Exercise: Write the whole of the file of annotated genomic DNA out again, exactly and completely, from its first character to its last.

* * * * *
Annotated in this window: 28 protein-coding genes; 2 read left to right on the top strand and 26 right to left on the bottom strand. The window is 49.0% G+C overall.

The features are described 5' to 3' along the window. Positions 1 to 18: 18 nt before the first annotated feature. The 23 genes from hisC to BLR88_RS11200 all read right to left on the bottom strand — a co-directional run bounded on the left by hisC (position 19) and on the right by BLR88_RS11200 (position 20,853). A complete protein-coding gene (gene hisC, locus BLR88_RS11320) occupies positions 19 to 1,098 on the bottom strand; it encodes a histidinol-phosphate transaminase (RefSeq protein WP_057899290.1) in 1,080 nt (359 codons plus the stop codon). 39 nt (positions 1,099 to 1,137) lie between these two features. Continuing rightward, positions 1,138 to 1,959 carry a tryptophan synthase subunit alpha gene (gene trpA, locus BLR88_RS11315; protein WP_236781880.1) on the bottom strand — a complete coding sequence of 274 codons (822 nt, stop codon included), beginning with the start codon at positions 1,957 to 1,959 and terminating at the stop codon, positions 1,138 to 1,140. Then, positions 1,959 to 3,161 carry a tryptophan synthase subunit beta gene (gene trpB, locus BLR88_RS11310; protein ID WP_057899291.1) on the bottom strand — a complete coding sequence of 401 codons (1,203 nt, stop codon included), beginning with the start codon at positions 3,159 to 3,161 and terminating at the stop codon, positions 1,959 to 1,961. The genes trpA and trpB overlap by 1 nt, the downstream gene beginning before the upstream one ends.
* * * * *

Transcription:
Annotated in this window: 28 protein-coding genes; 2 read left to right on the top strand and 26 right to left on the bottom strand. The window is 49.0% G+C overall.

The features are described 5' to 3' along the window. Positions 1 to 18: 18 nt before the first annotated feature. The 23 genes from hisC to BLR88_RS11200 all read right to left on the bottom strand — a co-directional run bounded on the left by hisC (position 19) and on the right by BLR88_RS11200 (position 20,853). A complete protein-coding gene (gene hisC, locus BLR88_RS11320) occupies positions 19 to 1,098 on the bottom strand; it encodes a histidinol-phosphate transaminase (RefSeq protein WP_057899290.1) in 1,080 nt (359 codons plus the stop codon). 39 nt (positions 1,099 to 1,137) lie between these two features. Continuing rightward, positions 1,138 to 1,959 carry a tryptophan synthase subunit alpha gene (gene trpA, locus BLR88_RS11315; protein WP_236781880.1) on the bottom strand — a complete coding sequence of 274 codons (822 nt, stop codon included), beginning with the start codon at positions 1,957 to 1,959 and terminating at the stop codon, positions 1,138 to 1,140. Then, positions 1,959 to 3,161 carry a tryptophan synthase subunit beta gene (gene trpB, locus BLR88_RS11310; protein ID WP_057899291.1) on the bottom strand — a complete coding sequence of 401 codons (1,203 nt, stop codon included), beginning with the start codon at positions 3,159 to 3,161 and terminating at the stop codon, positions 1,959 to 1,961. The genes trpA and trpB overlap by 1 nt, the downstream gene beginning before the upstream one ends.